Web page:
These are the first panels of Godland, which introduce the “cosmic” nature of the book, and set the stage.
What is Godland? It’s a 2005 comic by Joe Casey and Tom Scioli, published by Image, about…God. Lots of folks have written about Superman as if he were a God, but this is the first comic to really explore the concept of superhero-as-God in a decompressed, far-reaching way.
Godland is also about comic books as a medium. Tom Scioli draws like Jack Kirby, and Joe Casey spends a lot of time doing his best Stan Lee hyperbole imitation. Anyone who has read Casey’s most recent mini-epic, Butcher Baker the Righteous Maker, knows that he’s fond of including two-to-four page essays at the back of each issue in which he talks about his past, his love of comics, his love/hate of corporate comics….These “rants”/missives are sometimes even better than the comic itself. Godland gives Casey the space to really meditate on the meaning of Lee/Kirby’s creations, creative rights, and creator-as-God.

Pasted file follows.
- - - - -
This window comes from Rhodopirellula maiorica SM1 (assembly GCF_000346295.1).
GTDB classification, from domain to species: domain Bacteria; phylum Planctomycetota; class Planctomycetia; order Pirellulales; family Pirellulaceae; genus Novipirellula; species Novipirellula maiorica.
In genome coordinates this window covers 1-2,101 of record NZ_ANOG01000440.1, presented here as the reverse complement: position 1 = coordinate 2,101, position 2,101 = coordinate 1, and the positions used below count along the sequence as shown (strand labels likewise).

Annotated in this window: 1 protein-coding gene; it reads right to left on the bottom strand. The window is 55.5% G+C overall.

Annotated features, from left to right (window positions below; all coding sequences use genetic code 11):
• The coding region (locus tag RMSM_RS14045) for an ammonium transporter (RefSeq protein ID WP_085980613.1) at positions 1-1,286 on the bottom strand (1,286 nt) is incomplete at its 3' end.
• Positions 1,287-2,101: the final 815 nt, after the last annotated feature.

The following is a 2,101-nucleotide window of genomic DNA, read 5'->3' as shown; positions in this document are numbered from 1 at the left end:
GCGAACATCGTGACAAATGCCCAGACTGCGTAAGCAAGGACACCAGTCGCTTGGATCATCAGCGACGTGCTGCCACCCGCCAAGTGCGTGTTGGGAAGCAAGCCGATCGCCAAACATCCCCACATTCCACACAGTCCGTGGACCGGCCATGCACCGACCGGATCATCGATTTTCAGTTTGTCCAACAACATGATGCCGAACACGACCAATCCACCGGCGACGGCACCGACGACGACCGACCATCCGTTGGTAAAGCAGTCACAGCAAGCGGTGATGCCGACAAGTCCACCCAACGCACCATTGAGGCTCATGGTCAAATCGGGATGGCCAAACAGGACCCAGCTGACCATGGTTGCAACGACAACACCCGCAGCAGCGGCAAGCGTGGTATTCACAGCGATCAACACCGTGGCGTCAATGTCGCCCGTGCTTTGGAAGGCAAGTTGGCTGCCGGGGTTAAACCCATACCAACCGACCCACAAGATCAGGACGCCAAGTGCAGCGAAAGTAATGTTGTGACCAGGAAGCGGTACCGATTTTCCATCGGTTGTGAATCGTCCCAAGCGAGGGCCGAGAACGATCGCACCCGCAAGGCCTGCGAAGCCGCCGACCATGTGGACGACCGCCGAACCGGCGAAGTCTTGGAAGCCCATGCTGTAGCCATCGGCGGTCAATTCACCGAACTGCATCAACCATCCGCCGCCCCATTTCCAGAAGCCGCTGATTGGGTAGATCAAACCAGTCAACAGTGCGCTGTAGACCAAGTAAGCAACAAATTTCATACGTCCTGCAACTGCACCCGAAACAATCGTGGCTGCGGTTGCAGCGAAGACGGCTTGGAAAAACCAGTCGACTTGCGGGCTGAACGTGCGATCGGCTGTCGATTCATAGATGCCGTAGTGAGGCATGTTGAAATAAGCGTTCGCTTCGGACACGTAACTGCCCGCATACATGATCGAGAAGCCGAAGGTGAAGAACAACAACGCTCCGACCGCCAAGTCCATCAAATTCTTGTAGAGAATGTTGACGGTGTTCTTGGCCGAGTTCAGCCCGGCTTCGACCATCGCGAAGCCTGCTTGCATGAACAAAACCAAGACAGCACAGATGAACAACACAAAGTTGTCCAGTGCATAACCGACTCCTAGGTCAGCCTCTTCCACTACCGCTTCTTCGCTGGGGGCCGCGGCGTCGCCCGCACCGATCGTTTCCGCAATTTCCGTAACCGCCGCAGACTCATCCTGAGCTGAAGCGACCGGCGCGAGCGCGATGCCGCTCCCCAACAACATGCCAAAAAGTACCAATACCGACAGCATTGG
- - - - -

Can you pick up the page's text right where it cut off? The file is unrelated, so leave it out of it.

Above, from the seventh issue of this ongoing series, Joe Casey speaks as the “son” of comic book creator Jack Kirby. Kirby was best known for big, explosive action and destruction. Godland has the potential for that–and there are many such dramatic panels–but it’s not just old Kirby style action. Godland is more philosophical. Kirby’s burden was that he had grand ideas, but the medium would never allow him to stretch–he was ahead of his time.
The main character, Archer, is practically a God–or, at least, he has become one with the source of Godlike power–but even this doesn’t solve his daddy issues. I’m not an athiest but I have found that no amount of faith can take the place of good inner child work.
God I love this comic.